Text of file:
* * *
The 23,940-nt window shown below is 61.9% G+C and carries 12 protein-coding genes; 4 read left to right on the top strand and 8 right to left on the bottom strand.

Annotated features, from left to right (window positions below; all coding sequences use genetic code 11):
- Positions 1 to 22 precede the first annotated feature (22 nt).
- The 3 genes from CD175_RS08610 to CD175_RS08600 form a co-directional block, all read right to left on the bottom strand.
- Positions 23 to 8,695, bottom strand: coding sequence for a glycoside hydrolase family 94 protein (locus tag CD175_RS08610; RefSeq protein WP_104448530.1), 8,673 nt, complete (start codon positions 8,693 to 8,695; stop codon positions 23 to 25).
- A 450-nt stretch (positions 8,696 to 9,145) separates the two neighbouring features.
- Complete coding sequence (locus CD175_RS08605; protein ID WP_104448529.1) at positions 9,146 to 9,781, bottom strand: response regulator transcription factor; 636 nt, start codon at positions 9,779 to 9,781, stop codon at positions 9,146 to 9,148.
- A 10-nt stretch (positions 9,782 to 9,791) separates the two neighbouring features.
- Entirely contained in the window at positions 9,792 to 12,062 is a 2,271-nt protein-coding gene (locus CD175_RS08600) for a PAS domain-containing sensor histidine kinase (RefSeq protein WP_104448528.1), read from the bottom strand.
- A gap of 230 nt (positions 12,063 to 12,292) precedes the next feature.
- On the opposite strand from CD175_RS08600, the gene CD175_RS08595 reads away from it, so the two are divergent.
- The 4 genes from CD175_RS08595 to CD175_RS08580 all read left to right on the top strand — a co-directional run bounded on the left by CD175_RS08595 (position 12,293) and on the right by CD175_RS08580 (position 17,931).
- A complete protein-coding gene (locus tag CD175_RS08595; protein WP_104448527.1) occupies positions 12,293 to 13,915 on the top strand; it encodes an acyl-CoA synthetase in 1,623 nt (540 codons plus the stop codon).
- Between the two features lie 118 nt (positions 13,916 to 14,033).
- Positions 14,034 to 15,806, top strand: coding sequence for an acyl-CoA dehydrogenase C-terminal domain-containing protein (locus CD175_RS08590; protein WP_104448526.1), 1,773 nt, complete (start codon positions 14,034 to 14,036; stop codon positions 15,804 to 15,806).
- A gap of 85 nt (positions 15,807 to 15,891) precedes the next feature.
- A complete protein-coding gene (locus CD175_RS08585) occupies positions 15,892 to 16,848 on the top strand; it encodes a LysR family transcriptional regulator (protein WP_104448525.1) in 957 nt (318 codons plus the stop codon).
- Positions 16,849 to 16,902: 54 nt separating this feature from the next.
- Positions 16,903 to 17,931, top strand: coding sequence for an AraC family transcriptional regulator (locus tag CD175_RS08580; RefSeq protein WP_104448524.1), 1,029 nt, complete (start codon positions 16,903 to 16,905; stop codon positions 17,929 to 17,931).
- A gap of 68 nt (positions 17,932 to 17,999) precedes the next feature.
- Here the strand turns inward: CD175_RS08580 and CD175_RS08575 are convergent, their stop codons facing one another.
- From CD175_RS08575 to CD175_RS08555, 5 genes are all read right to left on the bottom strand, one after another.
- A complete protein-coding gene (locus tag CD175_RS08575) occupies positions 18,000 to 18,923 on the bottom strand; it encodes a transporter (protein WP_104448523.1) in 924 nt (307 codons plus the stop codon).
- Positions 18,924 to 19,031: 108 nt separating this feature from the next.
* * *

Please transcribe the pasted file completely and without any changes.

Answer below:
The 23,940-nt window shown below is 61.9% G+C and carries 12 protein-coding genes; 4 read left to right on the top strand and 8 right to left on the bottom strand.

Annotated features, from left to right (window positions below; all coding sequences use genetic code 11):
- Positions 1 to 22 precede the first annotated feature (22 nt).
- The 3 genes from CD175_RS08610 to CD175_RS08600 form a co-directional block, all read right to left on the bottom strand.
- Positions 23 to 8,695, bottom strand: coding sequence for a glycoside hydrolase family 94 protein (locus tag CD175_RS08610; RefSeq protein WP_104448530.1), 8,673 nt, complete (start codon positions 8,693 to 8,695; stop codon positions 23 to 25).
- A 450-nt stretch (positions 8,696 to 9,145) separates the two neighbouring features.
- Complete coding sequence (locus CD175_RS08605; protein ID WP_104448529.1) at positions 9,146 to 9,781, bottom strand: response regulator transcription factor; 636 nt, start codon at positions 9,779 to 9,781, stop codon at positions 9,146 to 9,148.
- A 10-nt stretch (positions 9,782 to 9,791) separates the two neighbouring features.
- Entirely contained in the window at positions 9,792 to 12,062 is a 2,271-nt protein-coding gene (locus CD175_RS08600) for a PAS domain-containing sensor histidine kinase (RefSeq protein WP_104448528.1), read from the bottom strand.
- A gap of 230 nt (positions 12,063 to 12,292) precedes the next feature.
- On the opposite strand from CD175_RS08600, the gene CD175_RS08595 reads away from it, so the two are divergent.
- The 4 genes from CD175_RS08595 to CD175_RS08580 all read left to right on the top strand — a co-directional run bounded on the left by CD175_RS08595 (position 12,293) and on the right by CD175_RS08580 (position 17,931).
- A complete protein-coding gene (locus tag CD175_RS08595; protein WP_104448527.1) occupies positions 12,293 to 13,915 on the top strand; it encodes an acyl-CoA synthetase in 1,623 nt (540 codons plus the stop codon).
- Between the two features lie 118 nt (positions 13,916 to 14,033).
- Positions 14,034 to 15,806, top strand: coding sequence for an acyl-CoA dehydrogenase C-terminal domain-containing protein (locus CD175_RS08590; protein WP_104448526.1), 1,773 nt, complete (start codon positions 14,034 to 14,036; stop codon positions 15,804 to 15,806).
- A gap of 85 nt (positions 15,807 to 15,891) precedes the next feature.
- A complete protein-coding gene (locus CD175_RS08585) occupies positions 15,892 to 16,848 on the top strand; it encodes a LysR family transcriptional regulator (protein WP_104448525.1) in 957 nt (318 codons plus the stop codon).
- Positions 16,849 to 16,902: 54 nt separating this feature from the next.
- Positions 16,903 to 17,931, top strand: coding sequence for an AraC family transcriptional regulator (locus tag CD175_RS08580; RefSeq protein WP_104448524.1), 1,029 nt, complete (start codon positions 16,903 to 16,905; stop codon positions 17,929 to 17,931).
- A gap of 68 nt (positions 17,932 to 17,999) precedes the next feature.
- Here the strand turns inward: CD175_RS08580 and CD175_RS08575 are convergent, their stop codons facing one another.
- From CD175_RS08575 to CD175_RS08555, 5 genes are all read right to left on the bottom strand, one after another.
- A complete protein-coding gene (locus tag CD175_RS08575) occupies positions 18,000 to 18,923 on the bottom strand; it encodes a transporter (protein WP_104448523.1) in 924 nt (307 codons plus the stop codon).
- Positions 18,924 to 19,031: 108 nt separating this feature from the next.